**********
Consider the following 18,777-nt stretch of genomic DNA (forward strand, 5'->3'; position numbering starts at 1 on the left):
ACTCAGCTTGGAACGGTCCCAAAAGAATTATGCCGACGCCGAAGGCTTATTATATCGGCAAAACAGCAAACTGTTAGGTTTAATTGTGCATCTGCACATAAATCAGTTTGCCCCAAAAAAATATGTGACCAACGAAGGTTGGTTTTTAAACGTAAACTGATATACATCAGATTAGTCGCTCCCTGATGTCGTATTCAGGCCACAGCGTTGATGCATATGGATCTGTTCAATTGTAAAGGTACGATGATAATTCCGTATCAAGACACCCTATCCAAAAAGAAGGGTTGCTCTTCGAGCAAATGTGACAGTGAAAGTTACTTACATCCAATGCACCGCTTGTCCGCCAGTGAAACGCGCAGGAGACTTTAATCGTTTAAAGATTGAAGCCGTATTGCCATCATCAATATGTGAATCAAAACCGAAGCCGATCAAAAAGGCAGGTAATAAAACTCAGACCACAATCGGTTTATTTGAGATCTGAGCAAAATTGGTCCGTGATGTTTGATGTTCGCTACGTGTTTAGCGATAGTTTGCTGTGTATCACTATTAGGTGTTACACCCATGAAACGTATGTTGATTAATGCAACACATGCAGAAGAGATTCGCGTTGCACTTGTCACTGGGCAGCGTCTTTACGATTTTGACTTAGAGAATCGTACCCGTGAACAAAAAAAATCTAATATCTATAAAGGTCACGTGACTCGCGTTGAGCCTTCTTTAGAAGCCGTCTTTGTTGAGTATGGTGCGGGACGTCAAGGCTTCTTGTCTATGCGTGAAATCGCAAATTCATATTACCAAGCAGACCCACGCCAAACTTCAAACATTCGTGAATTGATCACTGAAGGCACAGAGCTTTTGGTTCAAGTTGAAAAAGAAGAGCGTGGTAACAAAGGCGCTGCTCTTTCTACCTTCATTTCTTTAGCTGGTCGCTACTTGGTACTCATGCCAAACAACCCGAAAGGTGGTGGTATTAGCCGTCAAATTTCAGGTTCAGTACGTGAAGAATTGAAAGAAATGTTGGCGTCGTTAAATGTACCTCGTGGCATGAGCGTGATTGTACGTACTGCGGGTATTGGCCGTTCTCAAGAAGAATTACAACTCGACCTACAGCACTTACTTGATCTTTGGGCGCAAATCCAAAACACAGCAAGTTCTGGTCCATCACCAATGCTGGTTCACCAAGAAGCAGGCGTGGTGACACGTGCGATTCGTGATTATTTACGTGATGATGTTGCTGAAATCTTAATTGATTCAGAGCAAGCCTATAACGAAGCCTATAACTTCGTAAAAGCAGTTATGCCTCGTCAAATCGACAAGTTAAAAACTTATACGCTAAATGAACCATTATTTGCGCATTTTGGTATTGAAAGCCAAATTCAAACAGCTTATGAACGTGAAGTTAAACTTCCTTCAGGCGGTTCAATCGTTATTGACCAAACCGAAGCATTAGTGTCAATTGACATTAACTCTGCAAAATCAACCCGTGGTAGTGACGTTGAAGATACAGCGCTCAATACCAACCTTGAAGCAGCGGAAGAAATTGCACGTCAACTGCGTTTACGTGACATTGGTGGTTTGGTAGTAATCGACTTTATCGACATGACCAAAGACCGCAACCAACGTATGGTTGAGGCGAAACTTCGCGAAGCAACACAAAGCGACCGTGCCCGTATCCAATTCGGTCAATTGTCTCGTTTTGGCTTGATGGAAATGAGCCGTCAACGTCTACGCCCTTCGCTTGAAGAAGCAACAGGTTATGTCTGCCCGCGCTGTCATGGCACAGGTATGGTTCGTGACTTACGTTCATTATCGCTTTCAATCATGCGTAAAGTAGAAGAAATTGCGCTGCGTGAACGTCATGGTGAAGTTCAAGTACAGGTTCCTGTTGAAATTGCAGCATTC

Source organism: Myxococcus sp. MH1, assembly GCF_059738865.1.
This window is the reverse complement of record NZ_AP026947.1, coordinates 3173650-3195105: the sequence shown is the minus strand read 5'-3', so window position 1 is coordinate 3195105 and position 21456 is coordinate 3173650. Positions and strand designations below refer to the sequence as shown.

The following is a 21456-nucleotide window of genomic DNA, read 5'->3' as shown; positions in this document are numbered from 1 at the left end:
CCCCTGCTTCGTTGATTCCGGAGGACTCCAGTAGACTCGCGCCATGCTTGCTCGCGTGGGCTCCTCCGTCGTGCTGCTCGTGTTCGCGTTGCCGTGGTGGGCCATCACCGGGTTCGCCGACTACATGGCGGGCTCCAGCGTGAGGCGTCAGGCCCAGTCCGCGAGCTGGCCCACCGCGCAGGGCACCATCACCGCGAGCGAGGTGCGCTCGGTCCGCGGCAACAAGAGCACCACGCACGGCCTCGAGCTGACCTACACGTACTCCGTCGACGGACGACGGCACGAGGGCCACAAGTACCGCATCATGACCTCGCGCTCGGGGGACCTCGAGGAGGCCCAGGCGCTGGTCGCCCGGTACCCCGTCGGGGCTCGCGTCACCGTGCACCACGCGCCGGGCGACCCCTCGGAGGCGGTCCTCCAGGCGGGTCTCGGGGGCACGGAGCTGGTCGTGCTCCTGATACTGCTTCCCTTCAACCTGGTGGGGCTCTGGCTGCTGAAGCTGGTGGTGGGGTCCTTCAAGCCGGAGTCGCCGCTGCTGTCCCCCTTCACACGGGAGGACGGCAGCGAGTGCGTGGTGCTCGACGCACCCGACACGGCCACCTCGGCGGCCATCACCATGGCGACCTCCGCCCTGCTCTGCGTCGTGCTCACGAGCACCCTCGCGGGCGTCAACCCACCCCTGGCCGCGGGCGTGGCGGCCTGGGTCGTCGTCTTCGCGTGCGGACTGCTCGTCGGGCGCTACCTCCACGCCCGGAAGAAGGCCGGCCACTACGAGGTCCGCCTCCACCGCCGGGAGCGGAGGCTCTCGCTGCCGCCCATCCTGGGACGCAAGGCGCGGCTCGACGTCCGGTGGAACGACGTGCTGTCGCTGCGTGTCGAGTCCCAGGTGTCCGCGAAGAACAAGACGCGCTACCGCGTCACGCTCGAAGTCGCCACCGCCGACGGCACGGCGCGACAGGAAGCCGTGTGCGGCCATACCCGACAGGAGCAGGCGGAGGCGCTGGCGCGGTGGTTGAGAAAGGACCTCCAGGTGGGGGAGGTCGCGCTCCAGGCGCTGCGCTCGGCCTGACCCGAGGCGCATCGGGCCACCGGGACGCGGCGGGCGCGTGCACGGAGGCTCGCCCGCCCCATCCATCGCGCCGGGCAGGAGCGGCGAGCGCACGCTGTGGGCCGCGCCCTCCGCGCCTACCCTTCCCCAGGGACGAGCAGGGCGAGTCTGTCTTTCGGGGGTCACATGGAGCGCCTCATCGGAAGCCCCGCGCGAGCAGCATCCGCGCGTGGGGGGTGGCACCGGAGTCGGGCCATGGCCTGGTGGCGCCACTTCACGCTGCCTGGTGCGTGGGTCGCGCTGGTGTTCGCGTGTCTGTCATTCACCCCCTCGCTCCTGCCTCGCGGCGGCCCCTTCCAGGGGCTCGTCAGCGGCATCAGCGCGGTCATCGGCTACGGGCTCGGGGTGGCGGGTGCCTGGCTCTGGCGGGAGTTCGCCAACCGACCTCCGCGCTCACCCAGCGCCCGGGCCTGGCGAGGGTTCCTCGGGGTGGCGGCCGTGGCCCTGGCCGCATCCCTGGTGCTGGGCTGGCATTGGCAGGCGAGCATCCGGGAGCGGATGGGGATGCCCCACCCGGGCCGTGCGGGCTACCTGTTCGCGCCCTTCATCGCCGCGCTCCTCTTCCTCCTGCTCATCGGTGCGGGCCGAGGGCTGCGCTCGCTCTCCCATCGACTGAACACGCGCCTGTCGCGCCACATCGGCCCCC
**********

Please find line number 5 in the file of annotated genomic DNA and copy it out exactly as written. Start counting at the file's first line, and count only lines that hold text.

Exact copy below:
The following is a 21456-nucleotide window of genomic DNA, read 5'->3' as shown; positions in this document are numbered from 1 at the left end: